p. 394-95


The county of Franklin has not been behind her sister counties in helping to fight the battles of our common country. Among the early settlers were a few survivors of the war of the Revolution, and also of the war of 1812-15. But the first military bodies, organized within the county for actual service, were those formed in 1832, for the purpose of participating in the war with the Indians, known as the Black Hawk war, which resulted in the defeat of the Indians, and their removal, by treaty, to lands beyond the Mississippi River. There were three companies raised and organized in this county (then including the territory of Williamson County) on that occasion, all of which joined the Second Illinois Regiment, and were mustered into the service of the United States for ninety days under the call of the governor of the State, made on the 15th of May 1832. The members of these companies all being early settlers of the county, their names are hereby given in full. The first company consisted of captain, George P. Boyer; lieutenants, Jacob Phillips and Thomas P. Moore; sergeants, Thomas Adams, Jacob Clark and Edward Franklin; corporals, William Fleming, William Akins and Augustus Adams; bugler, William Whittington; privates, Benj. Adams, Thomas Bevers, James Bowling, Benj. Bowling, Henry Bowyer, John Berry, Jacob Bailey, James Browning, William Clampet, Evan Cleveland, John Clark, Jesse Cleveland, Reuben Clark, John P. Due, Vachel Dillingham, Absalom Estes, James Farris, Joseph Gifford, Thomas Hail, MOSES JORDAN, ELIJAH JORDAN, JAMES JORDAN, Nathaniel Morgan, AARON NEAL, James Plasters, Abraham Redburn, Garrett Robertson, A. W. Richardson, John Scribner, James and Noah Summers, James Schoolcraft, John Slater, Benj. and James Whittington, Benj. Williams, Wm. Ward and Joseph Western.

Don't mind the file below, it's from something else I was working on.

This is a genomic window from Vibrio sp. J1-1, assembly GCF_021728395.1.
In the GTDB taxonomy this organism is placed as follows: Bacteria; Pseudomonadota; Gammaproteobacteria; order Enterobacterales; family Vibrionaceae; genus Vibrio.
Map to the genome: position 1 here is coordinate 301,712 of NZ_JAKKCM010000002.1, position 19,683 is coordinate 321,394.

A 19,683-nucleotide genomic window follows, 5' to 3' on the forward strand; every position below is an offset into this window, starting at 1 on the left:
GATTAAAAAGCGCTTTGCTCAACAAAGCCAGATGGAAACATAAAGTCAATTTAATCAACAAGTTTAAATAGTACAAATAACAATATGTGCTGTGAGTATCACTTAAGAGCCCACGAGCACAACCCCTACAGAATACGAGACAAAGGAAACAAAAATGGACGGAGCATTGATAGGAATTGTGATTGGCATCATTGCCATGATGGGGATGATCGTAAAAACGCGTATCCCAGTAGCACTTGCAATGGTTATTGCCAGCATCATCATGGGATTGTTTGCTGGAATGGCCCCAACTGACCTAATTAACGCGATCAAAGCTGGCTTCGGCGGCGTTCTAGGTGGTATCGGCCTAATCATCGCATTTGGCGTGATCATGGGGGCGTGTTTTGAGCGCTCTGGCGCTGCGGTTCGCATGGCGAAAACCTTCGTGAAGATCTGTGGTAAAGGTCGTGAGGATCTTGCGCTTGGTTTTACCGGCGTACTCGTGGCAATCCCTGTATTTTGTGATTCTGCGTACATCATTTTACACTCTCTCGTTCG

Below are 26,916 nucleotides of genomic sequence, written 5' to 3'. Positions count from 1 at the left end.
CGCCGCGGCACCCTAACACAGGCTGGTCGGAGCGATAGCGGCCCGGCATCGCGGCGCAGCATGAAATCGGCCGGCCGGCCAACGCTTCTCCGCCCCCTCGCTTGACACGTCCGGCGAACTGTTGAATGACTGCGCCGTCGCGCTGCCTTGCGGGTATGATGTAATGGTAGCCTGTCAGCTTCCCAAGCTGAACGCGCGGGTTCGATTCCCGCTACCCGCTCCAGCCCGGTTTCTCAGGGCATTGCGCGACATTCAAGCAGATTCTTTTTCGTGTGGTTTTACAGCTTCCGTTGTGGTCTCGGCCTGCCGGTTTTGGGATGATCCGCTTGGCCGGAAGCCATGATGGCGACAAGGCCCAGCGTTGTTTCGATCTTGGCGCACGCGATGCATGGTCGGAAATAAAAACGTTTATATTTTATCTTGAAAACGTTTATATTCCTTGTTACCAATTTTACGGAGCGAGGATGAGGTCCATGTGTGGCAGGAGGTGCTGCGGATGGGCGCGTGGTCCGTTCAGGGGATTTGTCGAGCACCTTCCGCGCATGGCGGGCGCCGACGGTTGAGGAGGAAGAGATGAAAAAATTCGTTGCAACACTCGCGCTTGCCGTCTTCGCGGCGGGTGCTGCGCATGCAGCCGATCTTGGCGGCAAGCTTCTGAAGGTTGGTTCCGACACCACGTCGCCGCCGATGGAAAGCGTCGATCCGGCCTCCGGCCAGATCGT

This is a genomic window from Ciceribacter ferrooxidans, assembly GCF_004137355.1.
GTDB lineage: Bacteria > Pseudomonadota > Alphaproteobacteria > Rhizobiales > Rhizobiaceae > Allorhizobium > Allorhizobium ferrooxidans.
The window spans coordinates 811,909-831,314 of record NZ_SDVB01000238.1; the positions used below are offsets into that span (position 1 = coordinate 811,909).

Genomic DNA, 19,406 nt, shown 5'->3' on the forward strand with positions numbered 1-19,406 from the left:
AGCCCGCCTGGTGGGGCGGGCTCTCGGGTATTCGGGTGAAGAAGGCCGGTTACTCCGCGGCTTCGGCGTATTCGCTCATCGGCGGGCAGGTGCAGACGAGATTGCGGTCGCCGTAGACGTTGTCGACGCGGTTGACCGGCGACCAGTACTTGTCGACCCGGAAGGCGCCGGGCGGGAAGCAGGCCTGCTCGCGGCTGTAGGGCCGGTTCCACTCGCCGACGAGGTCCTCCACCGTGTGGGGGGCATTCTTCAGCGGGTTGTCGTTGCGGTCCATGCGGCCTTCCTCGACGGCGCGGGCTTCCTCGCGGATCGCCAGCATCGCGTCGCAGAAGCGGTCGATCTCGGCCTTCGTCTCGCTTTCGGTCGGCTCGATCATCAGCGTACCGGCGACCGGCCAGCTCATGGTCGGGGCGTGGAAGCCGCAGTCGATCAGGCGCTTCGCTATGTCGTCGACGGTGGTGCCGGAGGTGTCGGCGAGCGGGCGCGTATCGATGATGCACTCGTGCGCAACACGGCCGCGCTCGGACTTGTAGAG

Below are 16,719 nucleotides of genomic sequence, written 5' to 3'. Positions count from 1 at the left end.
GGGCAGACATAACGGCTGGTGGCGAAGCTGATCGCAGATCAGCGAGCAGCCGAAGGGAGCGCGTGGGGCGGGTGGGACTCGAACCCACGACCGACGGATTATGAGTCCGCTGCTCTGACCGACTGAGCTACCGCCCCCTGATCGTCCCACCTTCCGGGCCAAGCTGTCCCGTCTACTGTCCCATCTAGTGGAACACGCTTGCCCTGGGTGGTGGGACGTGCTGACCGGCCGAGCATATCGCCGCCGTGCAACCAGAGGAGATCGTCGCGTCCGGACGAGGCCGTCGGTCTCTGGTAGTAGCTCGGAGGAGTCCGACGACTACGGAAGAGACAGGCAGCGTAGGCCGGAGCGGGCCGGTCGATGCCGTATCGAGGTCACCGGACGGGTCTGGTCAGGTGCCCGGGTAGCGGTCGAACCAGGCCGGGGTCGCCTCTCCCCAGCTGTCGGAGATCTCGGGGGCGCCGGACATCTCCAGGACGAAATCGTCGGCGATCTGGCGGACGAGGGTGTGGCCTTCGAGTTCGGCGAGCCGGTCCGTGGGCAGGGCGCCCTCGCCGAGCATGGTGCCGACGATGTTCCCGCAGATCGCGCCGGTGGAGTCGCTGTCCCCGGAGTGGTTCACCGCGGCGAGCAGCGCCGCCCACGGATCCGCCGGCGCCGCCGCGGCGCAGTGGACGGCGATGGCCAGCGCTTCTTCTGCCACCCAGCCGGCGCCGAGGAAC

The second company consisted of captain, William J. Stephenson; lieutenant, Tramel Ewing; sergeants, John P. Maddox. Anderson P. Corder, Henry Hays, and John T. Knox; corporals, Thomas Province and Michael Rawlins; musician, Walter B. Scates; privates, John Robbitt, Josiah B. Denning, Elisha Eubanks, Anders P. Farris, Hez. and Robert Garrett, William Gassaway, Benj. F. Hickman, John Hays, William A. Hubbard, Lewis Hillen, Nat. Jones, Thomas Knox, Larkin Lynch, William P. Maddox, Andrew Miller, MOSES NEAL, Benj. W. Pope, Henry Rotramel, Andrew Robertson, Ezekiel Rawlings, Wilson Rea, Harvey Swafford, H. M. Silkwood and Benj. Talbot.

The third company consister of captain, Obediah West; lieutenants, Robert West and Hugh Parks; sergeants, Wilie Scott and William Henry; corporal, MOSES ODUM; privates, JAMES BROWNING, Pleasant Bradley, Wash. Beasley, Edward Franklin, Isaac Groves, Jabez Hooker, Augustus Henry, Giles Joiner, Henry Layman, Junior Meriditch. William Murphy, Albert Province, Thomas Pully, Samuel Parks, Richard Price, Andrew Price, William Rich, William Ran, Seth Roper, David H. Springs, Robert Worthen, John Ward, Dickson Ward, Robert Watson, Isaac Youngblood and Zach. George. These companies, after having served until hostilites ceased, were mustered out of service at Dixon Ferry, August 7, 1832, by Capt. Z. C. Palmer of the Sixth United States Infantry, upon the order of Maj.-Gen. Scott, commanding the Northwestern army. These pioneer soldiers have nearly all completed the battle of life, and gone to rest--the only ones now living, being Edward Franklin, Jesse Cleveland, James Summers and Benj. Whittington of Capt. Boyer's company, and John T. Knox and Elisha Eubanks of Capt. Stephenson's company.